Exterior design is one of the most important factors shaping the brand image of modern motor vehicles. Car manufacturers invest enormous amounts of money in this area. The values and products that are created in this way are rightly protected – by the so-called design law. However, the German government is planning to significantly restrict this protection. According to a current draft law, it will no longer apply to visible spare parts if they are used for repair purposes (repair clause). The international manufacturers reject a softening of the design protection. The protection of designs can not only apply to new parts, but must of course also include spare parts.
Innovative power of the automotive industry
The performance and innovative power of the automotive industry is based not least on a large number of industrial property rights such as patents, utility models, design patents, design or trademark rights. These rights are also an essential prerequisite for industrial innovations. At the moment, car manufacturers worldwide are expected to invest massively in the development of alternative drive systems. The means for this must be generated.
No price advantages
Advocates of a weakening of design protection promise falling spare part prices. But even the federal government does not assume that the mere abolition of design protection will automatically lead to lower spare part prices. This is not surprising. Deutsche Automobil Treuhand in particular has been collecting data on the price level of car spare parts in various European countries for years. It comes to the conclusion that there is no statistical evidence for a significantly lower price level in countries with repair clauses compared to Germany.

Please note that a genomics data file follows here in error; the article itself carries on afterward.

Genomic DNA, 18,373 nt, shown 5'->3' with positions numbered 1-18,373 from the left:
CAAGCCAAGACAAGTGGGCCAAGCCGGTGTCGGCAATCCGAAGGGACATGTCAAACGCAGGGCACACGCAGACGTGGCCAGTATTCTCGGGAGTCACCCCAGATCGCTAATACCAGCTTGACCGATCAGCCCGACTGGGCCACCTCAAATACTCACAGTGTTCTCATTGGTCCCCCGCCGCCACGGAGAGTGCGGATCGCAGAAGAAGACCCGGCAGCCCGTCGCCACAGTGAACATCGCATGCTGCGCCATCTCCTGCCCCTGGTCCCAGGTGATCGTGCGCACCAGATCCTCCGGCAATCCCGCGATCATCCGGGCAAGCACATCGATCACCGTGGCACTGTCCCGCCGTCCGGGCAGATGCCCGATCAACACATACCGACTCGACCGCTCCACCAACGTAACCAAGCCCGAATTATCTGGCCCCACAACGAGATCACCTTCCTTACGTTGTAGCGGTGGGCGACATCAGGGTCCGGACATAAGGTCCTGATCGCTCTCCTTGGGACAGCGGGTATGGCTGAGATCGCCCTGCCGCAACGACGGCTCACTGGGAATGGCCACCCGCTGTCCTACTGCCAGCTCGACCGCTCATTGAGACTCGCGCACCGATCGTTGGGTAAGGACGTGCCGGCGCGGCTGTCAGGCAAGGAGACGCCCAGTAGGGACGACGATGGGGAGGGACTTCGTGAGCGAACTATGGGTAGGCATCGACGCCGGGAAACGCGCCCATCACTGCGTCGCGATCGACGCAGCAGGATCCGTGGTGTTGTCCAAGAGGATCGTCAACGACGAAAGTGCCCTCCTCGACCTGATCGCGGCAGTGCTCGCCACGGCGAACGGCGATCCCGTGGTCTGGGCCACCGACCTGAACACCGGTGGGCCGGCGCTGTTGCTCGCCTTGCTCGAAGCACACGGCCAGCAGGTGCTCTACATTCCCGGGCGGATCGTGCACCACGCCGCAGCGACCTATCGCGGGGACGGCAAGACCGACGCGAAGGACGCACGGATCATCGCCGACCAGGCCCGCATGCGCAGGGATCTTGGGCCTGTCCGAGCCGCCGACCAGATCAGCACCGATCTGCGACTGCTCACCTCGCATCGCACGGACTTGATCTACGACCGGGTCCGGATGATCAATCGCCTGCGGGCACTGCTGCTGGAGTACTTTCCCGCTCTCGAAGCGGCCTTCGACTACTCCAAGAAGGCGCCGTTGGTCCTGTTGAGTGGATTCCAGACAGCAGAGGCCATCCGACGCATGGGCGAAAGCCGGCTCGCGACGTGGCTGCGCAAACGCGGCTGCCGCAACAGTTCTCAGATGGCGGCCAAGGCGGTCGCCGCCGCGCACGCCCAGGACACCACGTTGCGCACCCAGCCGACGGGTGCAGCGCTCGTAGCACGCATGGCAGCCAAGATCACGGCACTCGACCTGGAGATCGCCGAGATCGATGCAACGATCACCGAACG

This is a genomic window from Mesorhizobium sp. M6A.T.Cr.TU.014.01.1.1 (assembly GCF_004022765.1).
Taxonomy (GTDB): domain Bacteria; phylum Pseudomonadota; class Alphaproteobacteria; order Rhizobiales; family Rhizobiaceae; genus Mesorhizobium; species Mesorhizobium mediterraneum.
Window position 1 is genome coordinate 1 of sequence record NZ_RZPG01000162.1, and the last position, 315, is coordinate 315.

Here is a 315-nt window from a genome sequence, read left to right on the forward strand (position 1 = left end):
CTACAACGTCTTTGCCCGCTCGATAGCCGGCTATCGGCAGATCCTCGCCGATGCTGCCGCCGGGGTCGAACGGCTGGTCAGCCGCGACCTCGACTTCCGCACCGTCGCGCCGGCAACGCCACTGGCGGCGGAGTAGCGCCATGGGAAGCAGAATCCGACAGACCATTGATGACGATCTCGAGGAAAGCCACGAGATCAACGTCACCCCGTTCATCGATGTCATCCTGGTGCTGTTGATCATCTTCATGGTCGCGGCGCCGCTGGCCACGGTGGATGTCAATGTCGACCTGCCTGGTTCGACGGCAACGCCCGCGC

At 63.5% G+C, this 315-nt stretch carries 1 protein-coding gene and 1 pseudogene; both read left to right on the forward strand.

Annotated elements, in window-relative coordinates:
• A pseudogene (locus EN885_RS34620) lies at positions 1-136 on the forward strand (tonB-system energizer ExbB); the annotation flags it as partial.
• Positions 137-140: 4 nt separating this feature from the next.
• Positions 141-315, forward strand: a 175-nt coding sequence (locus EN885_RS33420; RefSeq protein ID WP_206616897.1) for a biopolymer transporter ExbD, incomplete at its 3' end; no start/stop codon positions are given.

Safety not guaranteed
Safety aspects also speak against the softening of design protection. Manufacturers of imitation parts can only imitate the outer shape of a part, but not other quality features. However, these can be decisive for the crash behavior of a vehicle. The thickness or composition of a metal sheet or the splintering behaviour of glass or plastic do not necessarily match the original part for replica parts, even if they fit purely optically. Such qualities can, however, be safety-relevant. The problem here is that the customer has no way of checking whether a counterfeit spare part matches the quality of the original.
Finally, changes in design protection can also have an impact on employment. Both the European Manufacturers’ Association and national industry associations warn very clearly of such consequences. For example, the French manufacturers’ association CCFA sees possible effects on employment in France and Europe through the introduction of a repair clause at European level. French manufacturers produce 90 percent of body parts such as bonnets and fenders in Europe. A production volume of several million units is achieved. The European association ACEA speaks of around 50,000 jobs that could be threatened by a repair clause introduced throughout Europe. With the abolition of design protection, Southeast Asian companies, for example, which produce exclusively for the aftermarket, could legally produce replica parts of dubious quality. In contrast to manufacturers, these companies have of course not invested in the development of the parts in question.